Wednesday, November 2, 2011

DC convention helps governments spy on citizens

Representatives from governments across the globe gathered in Washington DC last month, but it wasn’t international affairs that they were there to discuss.

The meeting, rather, was an annual conference where figureheads far and wide come together to discuss the latest and greatest ways to spy on their own citizens.

At this year’s Intelligence Support Systems (ISS) World Americas conference, the only consumers were the governments of great nations far and wide who came together in DC last month to go over the newest achievements in “lawful interception” methods, reveals an article published this week in the UK’s Guardian. According to their filing, international figureheads came together on American soil to find the freshest ways to carry out clandestine surveillance on their own citizens back home by hacking smart phones, laptops and anything else with a circuit.

The actual roster from this year’s guest list is kept top-secret, much like the information inside the exclusive DC conference room, but past reports suggest it reads like a who’s who of foreign nations. In 2008, for examples, the Spanish biometrics company Agnito said they were proud to be a participant in that year’s conference, which it describes on their website as a meeting-place that focuses on Intelligence Gathering. As the worldwide leader in voice biometrics, Agnito’s list of clients includes the Spanish Ministry of Defense, the national police of France, the prosecutor’s office of South Korea and some of the biggest banks in Spain. Don’t let that list of “friendly” nations let you think that nothing is amiss here, however. In The Guardian’s article, Jerry Lucas, president of TeleStrategies, says that the manufacturers of surveillance technologies are free to pitch products to any nation they want.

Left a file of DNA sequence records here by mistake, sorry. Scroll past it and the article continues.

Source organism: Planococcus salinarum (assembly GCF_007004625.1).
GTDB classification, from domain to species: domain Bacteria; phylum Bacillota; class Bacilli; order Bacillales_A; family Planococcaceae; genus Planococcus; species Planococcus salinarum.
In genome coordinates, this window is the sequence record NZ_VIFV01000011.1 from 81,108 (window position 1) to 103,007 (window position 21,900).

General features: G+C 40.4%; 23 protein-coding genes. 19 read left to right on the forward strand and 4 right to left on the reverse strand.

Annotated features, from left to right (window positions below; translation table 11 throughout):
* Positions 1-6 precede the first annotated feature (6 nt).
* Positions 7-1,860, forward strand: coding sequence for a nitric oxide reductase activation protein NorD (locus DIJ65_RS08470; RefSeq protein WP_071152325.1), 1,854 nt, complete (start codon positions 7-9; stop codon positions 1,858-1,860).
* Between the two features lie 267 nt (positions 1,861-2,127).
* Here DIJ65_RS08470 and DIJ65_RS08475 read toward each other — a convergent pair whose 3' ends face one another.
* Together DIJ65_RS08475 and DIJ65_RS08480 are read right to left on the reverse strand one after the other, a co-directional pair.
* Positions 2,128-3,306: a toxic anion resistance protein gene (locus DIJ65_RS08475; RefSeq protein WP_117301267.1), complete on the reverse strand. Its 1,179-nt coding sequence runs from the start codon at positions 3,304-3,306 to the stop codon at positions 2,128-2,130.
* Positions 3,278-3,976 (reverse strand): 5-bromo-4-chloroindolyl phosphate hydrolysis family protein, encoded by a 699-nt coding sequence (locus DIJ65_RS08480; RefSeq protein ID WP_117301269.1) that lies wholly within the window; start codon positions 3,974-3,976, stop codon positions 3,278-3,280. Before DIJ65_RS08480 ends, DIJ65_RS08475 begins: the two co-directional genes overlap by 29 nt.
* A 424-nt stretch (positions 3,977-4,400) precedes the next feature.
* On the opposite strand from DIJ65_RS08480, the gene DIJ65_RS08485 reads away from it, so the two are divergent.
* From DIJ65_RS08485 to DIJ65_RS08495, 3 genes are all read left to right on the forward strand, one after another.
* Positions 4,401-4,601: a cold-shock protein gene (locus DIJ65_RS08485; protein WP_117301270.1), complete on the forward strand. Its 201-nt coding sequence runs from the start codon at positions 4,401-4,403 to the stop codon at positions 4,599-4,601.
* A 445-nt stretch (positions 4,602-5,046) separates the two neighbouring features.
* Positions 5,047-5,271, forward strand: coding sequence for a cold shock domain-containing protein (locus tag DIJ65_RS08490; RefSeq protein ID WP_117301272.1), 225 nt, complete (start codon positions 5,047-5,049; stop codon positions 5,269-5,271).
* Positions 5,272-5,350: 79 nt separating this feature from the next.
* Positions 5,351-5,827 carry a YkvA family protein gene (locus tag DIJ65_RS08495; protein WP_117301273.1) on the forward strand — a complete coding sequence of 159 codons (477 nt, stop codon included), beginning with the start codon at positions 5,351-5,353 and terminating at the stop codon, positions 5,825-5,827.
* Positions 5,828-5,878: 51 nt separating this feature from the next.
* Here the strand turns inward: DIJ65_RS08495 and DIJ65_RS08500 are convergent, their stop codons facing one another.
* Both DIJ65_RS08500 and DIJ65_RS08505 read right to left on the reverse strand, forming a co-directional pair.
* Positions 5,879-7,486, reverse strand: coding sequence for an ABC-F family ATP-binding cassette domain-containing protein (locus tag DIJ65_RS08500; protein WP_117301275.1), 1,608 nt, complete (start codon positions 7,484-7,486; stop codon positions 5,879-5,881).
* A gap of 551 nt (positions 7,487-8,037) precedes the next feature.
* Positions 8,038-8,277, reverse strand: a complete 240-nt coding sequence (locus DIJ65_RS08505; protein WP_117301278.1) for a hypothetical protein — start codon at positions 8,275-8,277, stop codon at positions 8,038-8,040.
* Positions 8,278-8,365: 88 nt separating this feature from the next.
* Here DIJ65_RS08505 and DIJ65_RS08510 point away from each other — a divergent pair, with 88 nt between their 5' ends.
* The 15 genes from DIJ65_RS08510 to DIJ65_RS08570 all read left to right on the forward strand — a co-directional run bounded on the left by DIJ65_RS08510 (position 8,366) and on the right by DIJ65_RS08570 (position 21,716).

"The surveillance that we display in our conferences, and discuss how to use, is available to any country in the world,"Lucas tells The Guardian. "Do some countries use this technology to suppress political statements? Yes, I would say that's probably fair to say. But who are the vendors to say that the technology is not being used for good as well as for what you would consider not so good?"

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